Indian Prime Minister Narendra Modi (L) and Chinese Premier Li Keqiang attend a news conference at the Great Hall of the People in Beijing, China, 15 May, 2015-REUTERS
China and India proposed measures on Friday to resolve a long-festering border dispute, as Beijing sought to clear obstacles to a relationship that it said could change the international political order.
Chinese Premier Li Keqiang met Indian Prime Minister Narendra Modi in Beijing, the second leg of his three-day trip to China during which both sides have pledged to boost cooperation between the two Asian giants.
“We have the ability to make the global political and economic order move in a more just and balanced direction,” Li said.
The two countries agreed to start annual visits between their militaries, expand exchanges between the border commanders and start using a military hotline that has been discussed in recent years to defuse flare-ups on the border, according to a joint statement.
Tensions rose between China and India last year over the disputed border. China lays claim to more than 90,000 sq km (35,000 sq miles) ruled by New Delhi in the eastern sector of the Himalayas. India says China occupies 38,000 square km (14,600 sq miles) of its territory on the Aksai Chin plateau in the west. India is also suspicious of China’s support for India’s arch-rival, Pakistan.
“We both believe in maintaining the momentum of talks between special representatives on the border issue in seeking a plan for resolution that is fair and reasonable,” Li told reporters.
In a reminder of the underlying tensions between the two countries, Modi said he “stressed the need for China to reconsider its approach on some of the issues that hold us back from realising full potential of our partnership”.
The world’s two largest countries by population also discussed ways to tackle climate change. China and India are the world’s No.1 and No.3 emitters of carbon dioxide.
More than 20 agreements have been signed for cooperation in areas such as railways and clean energy technologies.
The desire to realise what both sides call ‘the Asian Century’ is driving much of the goodwill. On Thursday, Chinese President Xi Jinping urged Modi to ‘realise the strategic needs for our national rejuvenation’ and ‘work together to promote the international order in a more just and fair direction’.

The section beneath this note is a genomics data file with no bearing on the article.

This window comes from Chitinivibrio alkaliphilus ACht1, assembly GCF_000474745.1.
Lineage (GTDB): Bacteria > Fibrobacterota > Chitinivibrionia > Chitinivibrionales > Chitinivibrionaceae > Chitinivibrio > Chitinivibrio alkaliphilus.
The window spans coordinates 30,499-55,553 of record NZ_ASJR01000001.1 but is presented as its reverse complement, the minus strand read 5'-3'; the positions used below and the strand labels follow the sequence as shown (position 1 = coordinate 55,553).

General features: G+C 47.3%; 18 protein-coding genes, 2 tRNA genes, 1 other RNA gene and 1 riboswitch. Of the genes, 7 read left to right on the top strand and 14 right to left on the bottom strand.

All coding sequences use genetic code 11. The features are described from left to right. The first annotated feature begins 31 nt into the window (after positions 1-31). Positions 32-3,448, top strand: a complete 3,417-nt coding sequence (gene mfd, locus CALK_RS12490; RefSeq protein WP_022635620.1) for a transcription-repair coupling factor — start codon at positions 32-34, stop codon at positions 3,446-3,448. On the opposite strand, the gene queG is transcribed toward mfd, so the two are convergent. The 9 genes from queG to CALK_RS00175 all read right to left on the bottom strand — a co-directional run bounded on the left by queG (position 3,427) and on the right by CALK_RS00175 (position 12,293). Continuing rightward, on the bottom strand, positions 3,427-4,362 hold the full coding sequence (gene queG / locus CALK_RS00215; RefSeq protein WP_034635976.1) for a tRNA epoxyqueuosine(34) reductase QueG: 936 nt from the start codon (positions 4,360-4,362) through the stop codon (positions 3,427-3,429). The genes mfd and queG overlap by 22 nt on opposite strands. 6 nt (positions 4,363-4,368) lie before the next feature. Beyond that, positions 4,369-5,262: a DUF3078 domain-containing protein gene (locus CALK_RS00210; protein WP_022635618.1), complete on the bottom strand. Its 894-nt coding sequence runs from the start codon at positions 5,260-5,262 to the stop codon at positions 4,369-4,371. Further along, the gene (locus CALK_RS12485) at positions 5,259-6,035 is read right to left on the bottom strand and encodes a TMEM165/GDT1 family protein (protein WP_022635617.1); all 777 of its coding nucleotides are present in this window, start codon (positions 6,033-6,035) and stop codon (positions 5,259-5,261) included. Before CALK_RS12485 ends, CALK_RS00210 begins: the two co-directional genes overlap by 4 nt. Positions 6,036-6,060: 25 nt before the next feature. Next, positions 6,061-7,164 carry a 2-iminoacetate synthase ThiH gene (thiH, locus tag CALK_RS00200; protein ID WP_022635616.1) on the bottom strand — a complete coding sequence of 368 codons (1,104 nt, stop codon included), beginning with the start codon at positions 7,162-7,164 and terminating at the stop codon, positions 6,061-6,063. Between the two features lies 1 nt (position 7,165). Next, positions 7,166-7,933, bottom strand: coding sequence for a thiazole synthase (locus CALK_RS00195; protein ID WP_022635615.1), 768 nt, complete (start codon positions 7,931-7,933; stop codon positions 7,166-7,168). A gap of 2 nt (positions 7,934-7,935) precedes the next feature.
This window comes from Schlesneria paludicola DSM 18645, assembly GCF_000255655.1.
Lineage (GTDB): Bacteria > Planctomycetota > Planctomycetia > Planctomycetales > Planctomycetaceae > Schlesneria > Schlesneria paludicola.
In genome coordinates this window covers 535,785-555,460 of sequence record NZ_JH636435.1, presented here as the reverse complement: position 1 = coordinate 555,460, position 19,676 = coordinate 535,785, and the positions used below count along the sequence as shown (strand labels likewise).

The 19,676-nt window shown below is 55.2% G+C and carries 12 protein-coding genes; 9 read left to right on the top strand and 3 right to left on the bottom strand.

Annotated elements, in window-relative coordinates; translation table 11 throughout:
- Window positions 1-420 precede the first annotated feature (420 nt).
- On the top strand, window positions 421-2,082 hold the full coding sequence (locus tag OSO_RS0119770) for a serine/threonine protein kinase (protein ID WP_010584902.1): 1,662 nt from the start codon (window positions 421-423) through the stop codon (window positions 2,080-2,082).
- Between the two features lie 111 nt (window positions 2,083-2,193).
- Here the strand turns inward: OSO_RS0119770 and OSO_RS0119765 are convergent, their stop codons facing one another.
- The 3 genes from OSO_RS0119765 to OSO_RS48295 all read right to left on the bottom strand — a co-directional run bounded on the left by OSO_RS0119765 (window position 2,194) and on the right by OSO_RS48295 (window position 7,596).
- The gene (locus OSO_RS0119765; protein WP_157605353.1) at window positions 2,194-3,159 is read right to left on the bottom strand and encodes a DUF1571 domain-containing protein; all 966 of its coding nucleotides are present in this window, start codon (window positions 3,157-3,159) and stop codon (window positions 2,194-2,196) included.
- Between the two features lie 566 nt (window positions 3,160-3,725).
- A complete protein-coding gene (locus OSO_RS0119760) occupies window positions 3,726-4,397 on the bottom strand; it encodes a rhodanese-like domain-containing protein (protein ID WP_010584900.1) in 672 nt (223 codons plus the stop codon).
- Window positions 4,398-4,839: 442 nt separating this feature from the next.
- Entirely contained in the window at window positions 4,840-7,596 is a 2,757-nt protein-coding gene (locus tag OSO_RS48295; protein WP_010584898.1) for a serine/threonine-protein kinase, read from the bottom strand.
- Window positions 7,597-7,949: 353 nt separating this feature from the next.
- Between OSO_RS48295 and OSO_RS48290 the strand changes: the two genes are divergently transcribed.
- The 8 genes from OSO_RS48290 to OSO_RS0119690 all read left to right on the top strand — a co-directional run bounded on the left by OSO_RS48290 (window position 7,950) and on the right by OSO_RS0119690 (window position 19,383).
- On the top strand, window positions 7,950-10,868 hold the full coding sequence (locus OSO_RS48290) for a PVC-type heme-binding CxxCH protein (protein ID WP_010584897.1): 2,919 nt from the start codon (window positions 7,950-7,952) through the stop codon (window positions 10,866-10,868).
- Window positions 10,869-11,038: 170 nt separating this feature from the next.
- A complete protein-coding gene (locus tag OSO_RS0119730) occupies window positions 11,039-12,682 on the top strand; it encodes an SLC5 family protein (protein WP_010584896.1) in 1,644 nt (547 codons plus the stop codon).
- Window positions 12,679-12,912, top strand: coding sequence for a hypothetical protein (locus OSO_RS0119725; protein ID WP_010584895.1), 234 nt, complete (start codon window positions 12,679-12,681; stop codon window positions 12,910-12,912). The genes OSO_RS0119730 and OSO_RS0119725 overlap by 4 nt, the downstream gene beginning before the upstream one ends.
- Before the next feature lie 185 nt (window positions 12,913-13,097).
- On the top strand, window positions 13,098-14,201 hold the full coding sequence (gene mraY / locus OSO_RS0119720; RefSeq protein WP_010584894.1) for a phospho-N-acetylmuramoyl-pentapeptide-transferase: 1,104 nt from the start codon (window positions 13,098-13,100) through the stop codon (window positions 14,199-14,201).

Modi told reporters that ‘the re-emergence of India and China and their relationship’ would have ‘a profound impact on the course of this century’.
Behind the apparent detente is a push by Xi to invoke nationalistic themes to win public support as he seeks to boost China’s role as a bigger player in international politics. His remarks also appear aimed to appeal to Modi, who believes in a strong and proud India.
The Global Times, an influential tabloid owned by the ruling Chinese Communist party mouthpiece the People’s Daily, said in an editorial that ‘it is obvious that the Western elite doesn’t want to see India and China drawing closer to each other, because it will confront their vision for Asia’s future’.
India, China leaders try hand at “selfie” diplomacy
BEIJING(Reuters): In a rare show of everyman charm from one of China’s most elite politicians, Premier Li Keqiang appeared in a grinning selfie with visiting Indian Prime Minister Narendra Modi on Friday.
Modi, who is visiting China this week to boost economic ties and discuss a persistent border dispute, is known for being at ease with social media, including a large follower base on Twitter.
But such spontaneous displays online are rare for leaders in China, where discussion of politicians’ personal lives is taboo and details such as their exact birthdates are considered a state secret.
The selfie, which shows the leaders at a historical site smiling shoulder to shoulder, with Li squinting slightly in the sunlight, was posted on Modi’s Chinese microblog account.
He spent the day in talks with Li during his three-day trip and is set to travel to the economic powerhouse of Shanghai on Saturday.
Modi set up an account on the microblogging site Weibo, China’s answer to Twitter, ahead of his trip, prompting a flurry of mostly sceptical messages from the Chinese public.
China’s leadership has experimented with more unscripted interactions in recent years. President Xi Jinping surprised residents near a popular Beijing shopping street when he took a stroll there last February.
He also astonished customers at a modest steamed bun shop by turning up, paying for his own food and making small talk with other patrons.
Many Weibo users reacted with delight to the two leaders’ selfie, with messages like “cute premier!”
Others wondered why China’s own leaders had no social media presence.
“Wouldn’t it be great if Premier Li had his own Weibo?” one user wrote. “Then we could respond to him directly.”